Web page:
Interview with Ricardo Hausmann: Does currency denomination of debt hold key to taming volatility?

Pages71-73

Page 71

JIMENEZ: What are the chief effects of excess volatility?

HAUSMANN: Empirical evidence suggests that excess volatility is bad for growth, bad for investment, and bad for the poor. Because the poor are typically less able to cope with high volatility, volatility tends to increase poverty and worsen income distribution. In terms of educational achievements, data at both macro and micro levels suggest that during shocks children leave school, lose time, and often don't return after the shock is gone. Education is but one example. There is convincing evidence that excess volatility is bad for all the important dimensions of development we care about.

JIMENEZ:You suggest that there is a relationship between volatility in macroeconomic policies and volatility in macroeconomic outcomes. How does this correlation work?

HAUSMANN: Policies and outcomes are deeply intertwined. In a typical industrial country, the volatility of fiscal revenues and spending implies a fiscal balance that can have an unexpected deviation, or "surprise," of about 1 percent of GDP a year. In a developing country, it is more like 3 percent of GDP a year. Now in industrial countries, the financial system is about 100 percent of GDP on average, so a typical fiscal shock is about 1 percent of a financial system. In developing countries where the financial system may be more like 20 or 30 percent of GDP, a 3 percent of GDP shock represents something like 10 to 15 percent of the financial system.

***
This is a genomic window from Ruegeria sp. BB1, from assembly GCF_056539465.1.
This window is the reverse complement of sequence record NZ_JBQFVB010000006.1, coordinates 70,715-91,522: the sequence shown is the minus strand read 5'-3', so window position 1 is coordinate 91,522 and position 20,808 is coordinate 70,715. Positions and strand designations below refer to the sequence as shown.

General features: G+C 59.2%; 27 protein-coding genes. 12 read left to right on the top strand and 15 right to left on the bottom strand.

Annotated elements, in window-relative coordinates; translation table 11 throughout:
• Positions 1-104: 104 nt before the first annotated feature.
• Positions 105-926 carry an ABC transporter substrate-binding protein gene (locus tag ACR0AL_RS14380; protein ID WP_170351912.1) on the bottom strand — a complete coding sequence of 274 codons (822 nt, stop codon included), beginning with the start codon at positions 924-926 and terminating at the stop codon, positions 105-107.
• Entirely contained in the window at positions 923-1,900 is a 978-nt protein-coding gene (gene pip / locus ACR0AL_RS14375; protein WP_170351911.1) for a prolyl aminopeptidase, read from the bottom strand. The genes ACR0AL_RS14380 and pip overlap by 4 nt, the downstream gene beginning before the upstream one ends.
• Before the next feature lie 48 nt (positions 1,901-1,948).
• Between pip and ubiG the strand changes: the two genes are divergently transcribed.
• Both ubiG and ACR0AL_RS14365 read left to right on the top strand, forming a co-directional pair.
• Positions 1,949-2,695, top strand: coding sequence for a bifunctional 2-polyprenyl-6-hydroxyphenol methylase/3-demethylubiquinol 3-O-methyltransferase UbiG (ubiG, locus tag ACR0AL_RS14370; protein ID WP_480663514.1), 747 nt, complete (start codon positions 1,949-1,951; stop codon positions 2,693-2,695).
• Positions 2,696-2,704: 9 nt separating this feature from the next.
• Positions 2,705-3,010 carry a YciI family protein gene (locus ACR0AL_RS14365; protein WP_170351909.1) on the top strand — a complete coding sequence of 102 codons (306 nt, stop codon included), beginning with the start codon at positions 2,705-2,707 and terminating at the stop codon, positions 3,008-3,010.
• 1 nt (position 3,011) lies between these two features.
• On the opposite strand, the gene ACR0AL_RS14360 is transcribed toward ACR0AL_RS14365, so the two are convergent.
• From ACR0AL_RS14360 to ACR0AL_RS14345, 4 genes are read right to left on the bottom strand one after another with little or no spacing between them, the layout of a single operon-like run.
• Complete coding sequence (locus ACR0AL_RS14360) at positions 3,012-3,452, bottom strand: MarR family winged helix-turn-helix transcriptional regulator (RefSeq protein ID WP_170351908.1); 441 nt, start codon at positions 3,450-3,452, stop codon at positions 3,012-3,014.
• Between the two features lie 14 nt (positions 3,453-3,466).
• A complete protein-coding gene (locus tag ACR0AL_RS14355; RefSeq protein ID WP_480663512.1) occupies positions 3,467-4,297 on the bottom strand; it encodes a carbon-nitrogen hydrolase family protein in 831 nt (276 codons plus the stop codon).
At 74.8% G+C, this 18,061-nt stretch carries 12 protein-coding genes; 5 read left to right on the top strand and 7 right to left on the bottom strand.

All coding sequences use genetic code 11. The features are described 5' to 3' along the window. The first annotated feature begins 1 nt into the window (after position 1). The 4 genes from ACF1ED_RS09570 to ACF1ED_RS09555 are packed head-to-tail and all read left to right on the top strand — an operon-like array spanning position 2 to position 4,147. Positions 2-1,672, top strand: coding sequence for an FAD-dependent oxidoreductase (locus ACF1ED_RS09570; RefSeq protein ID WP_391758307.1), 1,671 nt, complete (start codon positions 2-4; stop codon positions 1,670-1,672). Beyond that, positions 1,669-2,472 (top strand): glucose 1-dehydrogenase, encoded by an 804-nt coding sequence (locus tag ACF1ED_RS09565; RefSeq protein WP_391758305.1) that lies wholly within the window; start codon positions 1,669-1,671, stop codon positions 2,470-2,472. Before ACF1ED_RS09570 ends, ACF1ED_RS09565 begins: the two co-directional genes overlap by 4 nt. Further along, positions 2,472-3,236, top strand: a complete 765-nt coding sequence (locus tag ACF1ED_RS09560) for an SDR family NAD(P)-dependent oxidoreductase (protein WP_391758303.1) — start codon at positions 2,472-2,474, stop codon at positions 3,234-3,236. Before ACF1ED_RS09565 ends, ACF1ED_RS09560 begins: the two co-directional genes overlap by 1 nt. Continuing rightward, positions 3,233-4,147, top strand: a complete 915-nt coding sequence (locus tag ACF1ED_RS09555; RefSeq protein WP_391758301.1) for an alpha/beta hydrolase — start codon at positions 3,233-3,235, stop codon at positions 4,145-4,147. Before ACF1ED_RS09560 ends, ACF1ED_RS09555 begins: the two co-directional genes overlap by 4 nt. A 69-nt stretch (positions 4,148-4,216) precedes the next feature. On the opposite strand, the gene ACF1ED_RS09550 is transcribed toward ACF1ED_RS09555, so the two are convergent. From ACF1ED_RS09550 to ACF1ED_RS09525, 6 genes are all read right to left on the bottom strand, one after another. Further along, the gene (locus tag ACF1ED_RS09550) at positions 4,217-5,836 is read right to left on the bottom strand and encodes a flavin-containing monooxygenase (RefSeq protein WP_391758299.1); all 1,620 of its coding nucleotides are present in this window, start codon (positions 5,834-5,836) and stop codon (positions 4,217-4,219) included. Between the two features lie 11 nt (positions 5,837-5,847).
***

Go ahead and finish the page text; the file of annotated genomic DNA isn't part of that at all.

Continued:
It is thus much harder for a developing country's financial system to cope with a fiscal shock. The monetary disturbance it will generate would be much larger, probably too large to be digested purely at home without major macro disruptions. In these circumstances, it is going to be so much more important that developing country governments develop the capacity to address the effect of shocks by borrowing abroad. If they cannot, these shocks can create enormous pressures on monetary policy and lead to inflation and exchange rate instability.

This is one example of how, in developing countries, the interaction of risks with limited financial markets can multiply volatility, while an industrial country would be in a position to cope with it relatively easily.

JIMENEZ: Why do developing countries lack the mechanisms to cope with volatility? How can they create them?

HAUSMANN: The absence of coping mechanisms has to do with incomplete and weak insurance and financial markets. There is a potential vicious circle, too, because high volatility may make it harder for these markets to develop.

To begin to remedy this, we have to better understand the sources of volatility. In some countries, it may be that budget institutions don't ensure a stable and sustainable management of government spending and...

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